Initial government response and litigation

Initially the Japanese government denied any official connection to the wartime brothels. In June 1990, the Japanese government declared that private contractors ran all brothels. In 1990, the Korean Council for Women Drafted for Military Sexual Slavery filed suit, demanding compensation. Several surviving comfort women also independently filed suit in the Tokyo District Court. The court rejected those suits on grounds such as statute of limitations, the immunity of the State at the time of the act concerned, and non-subjectivity of the individual of international law.[22]

Kono statement

In 1992, the historian Yoshiaki Yoshimi discovered incriminating documents in the archives of Japan's Defense Agency implicating the military's direct involvement in running the brothels (by, for example, selecting the agents who recruited).[11] When the Japanese media on January 12, 1993 published Yoshimi's findings, they caused a sensation and forced the government, represented by Chief Cabinet Secretary, Koichi Kato, to acknowledge some of the facts the same day. On January 17, Prime minister Kiichi Miyazawa presented formal apologies for the suffering of the victims during a trip to South Korea.

On August 4, 1993, Yohei Kono, the Chief Cabinet Secretary of the Japanese government, issued a statement recognizing that "Comfort stations were operated in response to the request of the military of the day," that "The Japanese military was directly or indirectly involved in the establishment and management of the comfort stations and the transfer of the women" and that the women "were recruited in many cases against their own will through coaxing and coercion." The Government of Japan "sincerely apologizes and (expresses its] remorse to all those, irrespective of place of origin, who suffered immeasurable pain and incurable psychological wounds." In that statement, the Government of Japan expressed its "firm determination never to repeat the same mistake and that they would engrave such issue through the study and teaching of history."[23]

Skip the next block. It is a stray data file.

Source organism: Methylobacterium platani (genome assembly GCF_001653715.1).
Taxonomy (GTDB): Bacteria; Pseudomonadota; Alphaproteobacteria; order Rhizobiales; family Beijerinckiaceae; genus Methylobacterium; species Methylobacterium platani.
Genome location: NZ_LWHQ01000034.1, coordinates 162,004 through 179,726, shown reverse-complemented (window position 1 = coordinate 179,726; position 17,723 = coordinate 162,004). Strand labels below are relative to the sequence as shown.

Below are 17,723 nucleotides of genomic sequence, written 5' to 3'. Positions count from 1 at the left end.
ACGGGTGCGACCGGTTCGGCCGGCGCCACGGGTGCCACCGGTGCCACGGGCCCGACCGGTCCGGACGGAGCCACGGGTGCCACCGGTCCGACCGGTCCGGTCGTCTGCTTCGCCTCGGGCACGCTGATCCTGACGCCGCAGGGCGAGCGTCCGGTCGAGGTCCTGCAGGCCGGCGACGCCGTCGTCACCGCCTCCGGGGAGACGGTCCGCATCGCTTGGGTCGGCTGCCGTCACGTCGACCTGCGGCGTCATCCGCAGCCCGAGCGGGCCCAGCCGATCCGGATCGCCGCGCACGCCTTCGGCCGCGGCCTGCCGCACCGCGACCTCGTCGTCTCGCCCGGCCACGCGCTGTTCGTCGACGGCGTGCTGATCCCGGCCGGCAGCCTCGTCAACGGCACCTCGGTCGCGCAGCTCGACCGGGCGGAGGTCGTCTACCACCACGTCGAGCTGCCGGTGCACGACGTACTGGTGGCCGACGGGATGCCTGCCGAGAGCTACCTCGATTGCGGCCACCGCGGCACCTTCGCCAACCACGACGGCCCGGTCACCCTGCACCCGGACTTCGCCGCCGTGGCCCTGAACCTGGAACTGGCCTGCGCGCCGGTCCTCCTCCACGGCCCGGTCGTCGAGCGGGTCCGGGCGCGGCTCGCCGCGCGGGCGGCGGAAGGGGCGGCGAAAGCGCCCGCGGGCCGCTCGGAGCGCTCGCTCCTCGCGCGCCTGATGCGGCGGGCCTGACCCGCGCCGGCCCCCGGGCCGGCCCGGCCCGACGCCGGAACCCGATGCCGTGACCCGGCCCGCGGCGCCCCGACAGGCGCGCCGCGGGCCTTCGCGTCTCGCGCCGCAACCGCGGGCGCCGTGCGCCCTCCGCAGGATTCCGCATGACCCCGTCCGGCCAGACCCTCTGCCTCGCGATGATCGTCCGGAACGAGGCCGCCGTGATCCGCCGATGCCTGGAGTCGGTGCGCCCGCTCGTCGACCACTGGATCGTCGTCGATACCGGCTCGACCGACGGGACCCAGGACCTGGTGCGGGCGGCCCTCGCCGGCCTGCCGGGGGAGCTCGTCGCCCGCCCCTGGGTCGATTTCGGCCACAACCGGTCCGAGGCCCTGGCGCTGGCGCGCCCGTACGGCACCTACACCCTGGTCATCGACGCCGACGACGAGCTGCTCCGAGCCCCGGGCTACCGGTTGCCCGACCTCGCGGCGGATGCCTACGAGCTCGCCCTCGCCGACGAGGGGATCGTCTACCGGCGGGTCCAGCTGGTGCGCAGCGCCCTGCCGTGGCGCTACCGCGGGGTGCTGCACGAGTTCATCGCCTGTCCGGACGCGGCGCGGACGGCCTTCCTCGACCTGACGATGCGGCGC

Asia Women's Fund

In 1995, Japan set up an "Asia Women's Fund" for atonement in the form of material compensation and to provide each surviving comfort woman with a signed apology from the prime minister, stating

As Prime Minister of Japan, I thus extend anew my most sincere apologies and remorse to all the women who underwent immeasurable and painful experiences and suffered incurable physical and psychological wounds as comfort women. I believe that our country, painfully aware of its moral responsibility, with feelings of apology and remorse, should face up squarely to its past history and accurately convey it to future generations.[24]

Private citizens, businesses, and organizations donated to the fund, not the government, prompting the criticism that the government used that method as a way to deny government responsibility.[20]

U.S. Congressional debate

In 2007, Mike Honda of the United States House of Representatives proposed House Resolution 121 stating that Japan should formally acknowledge, apologize, and accept historical responsibility in a clear and unequivocal manner, refute any claims that the issue of comfort women never occurred, and educate current and future generations "about this horrible crime while following the recommendations of the international community with respect to the `comfort women'."[25]

Abe denial and controversy

On March 2, 2007, Japanese prime minister Shinzo Abe raised the issue again, denying that the military had forced women into sexual slavery during World War II in an orchestrated way. He stated: "The fact is, there is no evidence to prove there was coercion."[26] Before he spoke, a group of Liberal Democratic Party lawmakers also sought to revise Yohei Kono's 1993 apology to former comfort women. Abe's statement provoked a negative reaction from Asian and Western countries. [27]

Wednesday demonstrations in South Korea

Rally in front of the Japanese Embassy in Seoul, August 2011

Every Wednesday, living comfort women, women's organizations, socio-civic groups, religious groups, and a number of individuals participate in the Wednesday Demonstrations in front of the Japanese Embassy in Seoul, sponsored by “The Korean Council for the Women Drafted for Military Sexual Slavery by Japan (KCWDMSS).” It was first held on January 8, 1992, when Japan's Prime Minister Kiichi Miyazawa visited South Korea. In December 2011, a statue of a young woman was erected in front of the Japanese Embassy to honor the comfort women on the 1,000th Wednesday Demonstration. The Japanese government has repeatedly asked the South Korean government to have the statue taken down, but it has not been removed.

In May 2020, Lee Yong-soo, longtime activist with the Wednesday Demonstrations and one of the youngest comfort women still living, accused the Korean Council for Justice and Remembrance and Yoon Mee-hyang, the former head, of misusing funds and embezzlement. She stated that she had been used for thirty years, and accused the Korean Council of “collecting the money” while putting the comfort women victims on show, comparing them to “bears doing tricks.”[28] As a result, Lee said she would no longer attend the Wednesday demonstrations and called for Yoon Mee-hyang resign from becoming a member of the National Assembly.


  1. Martin Fackler, 2007-03-06 No Apology for Sex Slavery, Japan’s Prime Minister Says The New York Times, March 6, 2007. Retrieved June 2, 2020.